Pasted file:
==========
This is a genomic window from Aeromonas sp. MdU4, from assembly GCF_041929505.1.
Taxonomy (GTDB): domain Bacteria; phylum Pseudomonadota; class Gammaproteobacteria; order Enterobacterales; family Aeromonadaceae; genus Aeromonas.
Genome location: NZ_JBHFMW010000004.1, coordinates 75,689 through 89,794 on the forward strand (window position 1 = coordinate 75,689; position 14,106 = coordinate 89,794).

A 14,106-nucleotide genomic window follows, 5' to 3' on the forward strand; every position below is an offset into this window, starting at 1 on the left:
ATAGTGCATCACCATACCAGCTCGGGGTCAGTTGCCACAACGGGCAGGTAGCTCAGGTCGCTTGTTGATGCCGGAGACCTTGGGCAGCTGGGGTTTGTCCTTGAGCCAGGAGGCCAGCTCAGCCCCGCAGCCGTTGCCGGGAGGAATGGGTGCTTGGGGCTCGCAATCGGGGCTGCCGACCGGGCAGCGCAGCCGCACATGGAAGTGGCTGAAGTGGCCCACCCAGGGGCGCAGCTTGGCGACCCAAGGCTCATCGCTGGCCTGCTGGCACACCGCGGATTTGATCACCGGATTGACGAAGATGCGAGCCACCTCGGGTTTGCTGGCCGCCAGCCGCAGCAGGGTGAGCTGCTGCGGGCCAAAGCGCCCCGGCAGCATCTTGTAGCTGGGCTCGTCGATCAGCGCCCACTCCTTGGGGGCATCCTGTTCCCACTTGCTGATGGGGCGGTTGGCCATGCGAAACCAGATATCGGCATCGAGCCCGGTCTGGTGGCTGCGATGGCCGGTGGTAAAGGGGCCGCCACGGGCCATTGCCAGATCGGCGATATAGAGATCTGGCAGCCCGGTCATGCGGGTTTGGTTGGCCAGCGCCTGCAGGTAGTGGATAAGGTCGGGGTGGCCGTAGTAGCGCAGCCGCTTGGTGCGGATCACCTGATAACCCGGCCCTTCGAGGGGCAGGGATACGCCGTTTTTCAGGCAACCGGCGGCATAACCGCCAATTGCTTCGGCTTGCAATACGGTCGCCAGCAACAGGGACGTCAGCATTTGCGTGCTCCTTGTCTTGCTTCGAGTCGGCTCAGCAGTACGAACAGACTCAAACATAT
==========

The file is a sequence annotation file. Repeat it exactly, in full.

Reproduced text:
This is a genomic window from Aeromonas sp. MdU4, from assembly GCF_041929505.1.
Taxonomy (GTDB): domain Bacteria; phylum Pseudomonadota; class Gammaproteobacteria; order Enterobacterales; family Aeromonadaceae; genus Aeromonas.
Genome location: NZ_JBHFMW010000004.1, coordinates 75,689 through 89,794 on the forward strand (window position 1 = coordinate 75,689; position 14,106 = coordinate 89,794).

A 14,106-nucleotide genomic window follows, 5' to 3' on the forward strand; every position below is an offset into this window, starting at 1 on the left:
ATAGTGCATCACCATACCAGCTCGGGGTCAGTTGCCACAACGGGCAGGTAGCTCAGGTCGCTTGTTGATGCCGGAGACCTTGGGCAGCTGGGGTTTGTCCTTGAGCCAGGAGGCCAGCTCAGCCCCGCAGCCGTTGCCGGGAGGAATGGGTGCTTGGGGCTCGCAATCGGGGCTGCCGACCGGGCAGCGCAGCCGCACATGGAAGTGGCTGAAGTGGCCCACCCAGGGGCGCAGCTTGGCGACCCAAGGCTCATCGCTGGCCTGCTGGCACACCGCGGATTTGATCACCGGATTGACGAAGATGCGAGCCACCTCGGGTTTGCTGGCCGCCAGCCGCAGCAGGGTGAGCTGCTGCGGGCCAAAGCGCCCCGGCAGCATCTTGTAGCTGGGCTCGTCGATCAGCGCCCACTCCTTGGGGGCATCCTGTTCCCACTTGCTGATGGGGCGGTTGGCCATGCGAAACCAGATATCGGCATCGAGCCCGGTCTGGTGGCTGCGATGGCCGGTGGTAAAGGGGCCGCCACGGGCCATTGCCAGATCGGCGATATAGAGATCTGGCAGCCCGGTCATGCGGGTTTGGTTGGCCAGCGCCTGCAGGTAGTGGATAAGGTCGGGGTGGCCGTAGTAGCGCAGCCGCTTGGTGCGGATCACCTGATAACCCGGCCCTTCGAGGGGCAGGGATACGCCGTTTTTCAGGCAACCGGCGGCATAACCGCCAATTGCTTCGGCTTGCAATACGGTCGCCAGCAACAGGGACGTCAGCATTTGCGTGCTCCTTGTCTTGCTTCGAGTCGGCTCAGCAGTACGAACAGACTCAAACATAT